Sommelier Giorgio de Maria, wine writer Mike Bennie, importers Linda Wiss and Matt Young, and chef James Hird and are on a mission. They want to get Australia eating, drinking and talking about artisanal wine and produce, which is why they launched Rootstock: a Sydney festival which brings together top local and international winemakers, chefs, producers and food and drink personalities, alike, for two days of wine, feasting and fun. The event debuted in February 2013 and this year it's back, with a bigger and better venue (in the form of the Carriageworks in Eveleigh) and even more good times in store. Last year's big-hitters, the orange wine bar, the Sunday produce market and the night festival are set to return, along with fun new features such as beer and coffee masterclasses with local brewers and roasters, and a sake bar.

Whether you can make it to the festival, or whether you'd just like to bring a bit of Rootstock magic to your drinking in 2014, we asked de Maria, Bennie and Hird to give us the insider's scoop on this year's event (Wiss and Young recommend you drink plenty of Black Market sake). Here are their tips on how to eat, drink and party at Rootstock 2014.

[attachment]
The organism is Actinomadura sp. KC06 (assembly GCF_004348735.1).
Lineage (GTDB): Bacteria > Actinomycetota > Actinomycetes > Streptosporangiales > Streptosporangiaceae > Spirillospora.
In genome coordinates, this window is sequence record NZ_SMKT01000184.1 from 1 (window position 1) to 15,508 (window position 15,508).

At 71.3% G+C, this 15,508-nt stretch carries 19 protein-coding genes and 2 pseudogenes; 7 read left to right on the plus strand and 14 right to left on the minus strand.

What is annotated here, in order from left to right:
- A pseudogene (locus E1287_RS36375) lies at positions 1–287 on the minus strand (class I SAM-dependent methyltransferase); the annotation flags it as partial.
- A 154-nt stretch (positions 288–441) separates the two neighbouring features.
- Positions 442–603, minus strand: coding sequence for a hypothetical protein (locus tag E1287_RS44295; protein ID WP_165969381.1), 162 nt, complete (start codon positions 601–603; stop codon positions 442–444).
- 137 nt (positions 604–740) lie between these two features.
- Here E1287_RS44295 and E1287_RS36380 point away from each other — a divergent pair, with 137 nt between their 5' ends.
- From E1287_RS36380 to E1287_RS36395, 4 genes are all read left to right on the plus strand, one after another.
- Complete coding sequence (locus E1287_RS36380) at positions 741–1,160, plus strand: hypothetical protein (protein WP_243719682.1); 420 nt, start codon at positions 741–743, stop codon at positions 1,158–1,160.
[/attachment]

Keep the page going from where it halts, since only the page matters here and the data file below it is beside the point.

GT: What can you recommend by way of a cracking summer sparkler?
Mike Bennie: Why not try a petillant naturel sparkling wine? They're are put into the bottle while they're still gently fermenting, which creates a light, refreshing fizz in the resulting wine. Fancy-haired wine types call them 'pet-nats' - there are a few examples from Australia, and I'm particularly into Prentice Cuvee St Marie Natural Sparkling NV (Moondarra) from Gippsland, Victoria. Neil Prentice is a fascinating guy who not only produces wine, but also raises high-grade beef cattle; he's worth chatting with at the Moondarra Wines stall during the wine festival sessions.

James Hird: West Australian producer Blind Corner's cremant has been a revelation to me. I'm so glad that Ben Gould is returning to Rootstock - his is one of the best examples of sparkling chenin blanc, period. Also, returning from Italy, Cantina Giardino will hopefully be showing their lightly effervescent Adam. Perfect summer guzzling.